For the fifth year, I walked out of the Conference with so much frustration, I did not know what to do with it. It is appalling to listen to the statistics and translate those numbers into the reality of people's lives:
In 2011 (the year for which we have the most recent statistics), there were 148,800 Rhode Islanders living in poverty. That means that 148,800 of our neighbors and fellow Rhode Islanders were subsisting on $11,000 a year for a single individual and around $18,000 a year for a family of three.
68,800 people in Rhode Island are living in "extreme poverty" with income less than half of the poverty level: $9,265 for a family of three.
It is too easy . . . and way too inaccurate . . . to label the poor as those who do not work, whose lives are tainted by addiction, as criminals or parasites on the public.
The poor could be any of us in a blink of an eye: lose a job; get a divorce; become chronically or critically ill . . . and any of us can join the ranks of those who struggle to keep a roof over their heads and need to decide any given week between heat or food.
As a congregation, we are proud of our continuing and consistent support of the Edgewood Food Closet in our old Cranston neighborhood and the Chester Kosher Food Pantry run by the Jewish Seniors Agency. We continued to collect food for both food security projects all during our interim stay in our TY house on Middle Road and we have designed built-in bins in our new TY synagogue lobby (just lift the benches under the windows!) to accommodate our donations of non-perishable food. We hear over and over again that most of the people who come to the Edgewood Food Closet for help are working . . . at minimum wage jobs . . . and are still making that heart-breaking decision between paying the electric bill or buying food.
The minimum wage in Rhode Island is $7.40 an hour.
In 2012, the average rent for a two-bedroom apartment in Rhode Island was $1,176.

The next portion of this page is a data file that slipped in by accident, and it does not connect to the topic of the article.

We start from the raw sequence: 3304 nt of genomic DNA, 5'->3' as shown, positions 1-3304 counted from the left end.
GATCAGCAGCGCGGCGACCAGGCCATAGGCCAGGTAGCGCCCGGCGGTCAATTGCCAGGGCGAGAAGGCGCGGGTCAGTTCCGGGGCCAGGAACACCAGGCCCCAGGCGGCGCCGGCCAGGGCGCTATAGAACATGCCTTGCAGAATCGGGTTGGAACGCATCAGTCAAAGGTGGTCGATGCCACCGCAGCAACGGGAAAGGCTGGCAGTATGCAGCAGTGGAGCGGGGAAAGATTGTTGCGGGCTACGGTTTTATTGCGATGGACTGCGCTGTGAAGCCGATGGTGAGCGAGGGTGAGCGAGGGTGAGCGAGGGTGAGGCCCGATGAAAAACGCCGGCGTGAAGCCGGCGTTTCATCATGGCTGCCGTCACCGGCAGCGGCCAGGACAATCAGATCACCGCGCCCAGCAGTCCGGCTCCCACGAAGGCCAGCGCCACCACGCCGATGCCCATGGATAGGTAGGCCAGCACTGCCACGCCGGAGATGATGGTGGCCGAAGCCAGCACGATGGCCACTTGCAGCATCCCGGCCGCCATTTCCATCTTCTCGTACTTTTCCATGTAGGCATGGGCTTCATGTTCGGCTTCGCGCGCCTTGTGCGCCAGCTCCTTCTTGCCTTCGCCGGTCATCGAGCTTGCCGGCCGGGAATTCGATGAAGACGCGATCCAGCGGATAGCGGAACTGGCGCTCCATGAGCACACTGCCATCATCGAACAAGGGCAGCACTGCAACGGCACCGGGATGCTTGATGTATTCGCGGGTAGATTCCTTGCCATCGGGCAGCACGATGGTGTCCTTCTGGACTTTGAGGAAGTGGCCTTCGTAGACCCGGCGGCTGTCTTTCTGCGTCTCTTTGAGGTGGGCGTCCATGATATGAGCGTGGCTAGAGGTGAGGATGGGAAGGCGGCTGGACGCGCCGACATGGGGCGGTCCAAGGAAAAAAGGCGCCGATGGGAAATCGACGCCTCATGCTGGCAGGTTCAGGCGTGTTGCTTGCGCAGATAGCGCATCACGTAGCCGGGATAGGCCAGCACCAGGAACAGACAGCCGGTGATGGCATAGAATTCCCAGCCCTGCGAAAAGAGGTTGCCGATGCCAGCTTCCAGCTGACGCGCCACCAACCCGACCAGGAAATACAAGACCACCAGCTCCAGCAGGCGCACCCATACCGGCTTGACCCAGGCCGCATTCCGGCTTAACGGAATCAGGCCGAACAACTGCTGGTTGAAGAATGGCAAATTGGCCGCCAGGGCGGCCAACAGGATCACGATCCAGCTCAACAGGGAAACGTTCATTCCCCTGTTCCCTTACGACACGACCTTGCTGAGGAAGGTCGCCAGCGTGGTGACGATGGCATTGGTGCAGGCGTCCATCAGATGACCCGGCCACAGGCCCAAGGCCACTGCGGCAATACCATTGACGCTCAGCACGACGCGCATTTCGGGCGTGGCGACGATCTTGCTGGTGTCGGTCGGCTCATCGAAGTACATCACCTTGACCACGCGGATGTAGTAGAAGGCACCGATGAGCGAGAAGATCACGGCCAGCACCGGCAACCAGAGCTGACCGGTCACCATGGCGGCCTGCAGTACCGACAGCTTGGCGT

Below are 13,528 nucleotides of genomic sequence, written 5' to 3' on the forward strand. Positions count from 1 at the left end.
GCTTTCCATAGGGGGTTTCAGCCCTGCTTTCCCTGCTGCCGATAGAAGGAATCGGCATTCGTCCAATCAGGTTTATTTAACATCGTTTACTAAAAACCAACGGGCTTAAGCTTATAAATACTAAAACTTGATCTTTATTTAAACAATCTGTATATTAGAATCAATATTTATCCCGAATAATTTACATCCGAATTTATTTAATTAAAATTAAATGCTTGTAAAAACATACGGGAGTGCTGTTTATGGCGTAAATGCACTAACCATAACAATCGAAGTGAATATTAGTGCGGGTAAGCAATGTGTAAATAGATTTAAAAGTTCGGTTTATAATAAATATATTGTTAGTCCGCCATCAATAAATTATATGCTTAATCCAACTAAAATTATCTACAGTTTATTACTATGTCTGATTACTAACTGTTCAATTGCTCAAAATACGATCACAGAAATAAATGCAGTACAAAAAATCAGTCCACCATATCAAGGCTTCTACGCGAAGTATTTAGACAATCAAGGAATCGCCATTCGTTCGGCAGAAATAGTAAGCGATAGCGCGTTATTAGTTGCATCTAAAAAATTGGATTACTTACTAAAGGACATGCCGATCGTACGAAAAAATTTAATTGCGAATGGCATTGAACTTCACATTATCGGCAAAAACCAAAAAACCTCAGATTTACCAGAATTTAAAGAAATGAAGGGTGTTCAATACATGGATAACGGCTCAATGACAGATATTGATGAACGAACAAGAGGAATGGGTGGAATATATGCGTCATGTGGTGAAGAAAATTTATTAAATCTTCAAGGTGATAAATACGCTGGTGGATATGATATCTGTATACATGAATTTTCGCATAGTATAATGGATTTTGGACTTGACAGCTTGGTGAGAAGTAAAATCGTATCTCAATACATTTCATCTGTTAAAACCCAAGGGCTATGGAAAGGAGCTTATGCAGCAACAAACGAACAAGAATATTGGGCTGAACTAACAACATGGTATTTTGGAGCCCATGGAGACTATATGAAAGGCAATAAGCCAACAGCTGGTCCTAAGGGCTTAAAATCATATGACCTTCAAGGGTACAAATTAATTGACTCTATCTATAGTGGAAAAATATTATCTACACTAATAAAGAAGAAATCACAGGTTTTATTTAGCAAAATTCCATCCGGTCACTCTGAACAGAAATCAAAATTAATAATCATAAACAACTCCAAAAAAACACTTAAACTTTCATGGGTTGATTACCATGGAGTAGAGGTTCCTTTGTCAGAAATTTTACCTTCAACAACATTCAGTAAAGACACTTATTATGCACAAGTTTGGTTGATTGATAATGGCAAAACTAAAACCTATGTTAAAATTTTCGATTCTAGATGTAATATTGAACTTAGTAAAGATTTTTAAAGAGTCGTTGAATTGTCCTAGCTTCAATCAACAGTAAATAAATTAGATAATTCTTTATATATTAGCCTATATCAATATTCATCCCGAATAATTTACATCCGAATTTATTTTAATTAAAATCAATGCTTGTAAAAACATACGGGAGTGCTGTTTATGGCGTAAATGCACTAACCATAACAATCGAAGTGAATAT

A cost burden exists when more than 30% of a household's income is spent on housing.
A worker would have to earn $22.62 per hour and work 40 hours a week year-round to afford this rent without a cost burden (meaning without the average rent taking up less than 30% of the worker's income).
We do need to continue or unflagging support for our two beneficiary agencies: The Edgewood Food Closet and the Chester Kosher Food Pantry.
But I suggest we need to do more.
I think there are projects we can take on as a congregation that could help to assure a more viable future for some of our state's poorest children, young people or even adults. Can we tutor children to read? Can we offer basic information in any of the fields of endeavor in which many of us work? Can we teach someone how to use a computer? Can we show someone how cook inexpensive, nutritious meals?
We cannot do all of these things. Perhaps what we can do effectively is not even on my short brainstorming list. But our neighbor, Newport, is the fifth poorest city in our State and we can sit down with those who are involved in the specific challenges of Newport and devise a project that will help a few people out of the vicious cycle of poverty.
Call me if you would like to explore ways to help: 419-5577.
Write to me if you would like to explore ways to help: email@example.com
The Star Thrower (Loren Eiseley)
An old man had a habit of early morning walks on the beach. One day, after a storm, he saw a human figure in the distance moving like a dancer. As he came closer he saw that it was a young woman and she was not dancing but was reaching down to the sand, picking up a starfish and very gently throwing them into the ocean.
"Young lady," he asked, "Why are you throwing starfish into the ocean?"
"The sun is up, and the tide is going out, and if I do not throw them in they will die."
"But young lady, do you not realize that there are miles and miles of beach and starfish all along it? You cannot possibly make a difference."
The young woman listened politely, paused and then bent down, picked up another starfish and threw it into the sea, past the breaking waves, saying, "It made a difference for that one."
The old man looked at the young woman inquisitively and thought about what she had done. Inspired, he joined her in throwing starfish back into the sea. Soon others joined, and all the starfish were saved.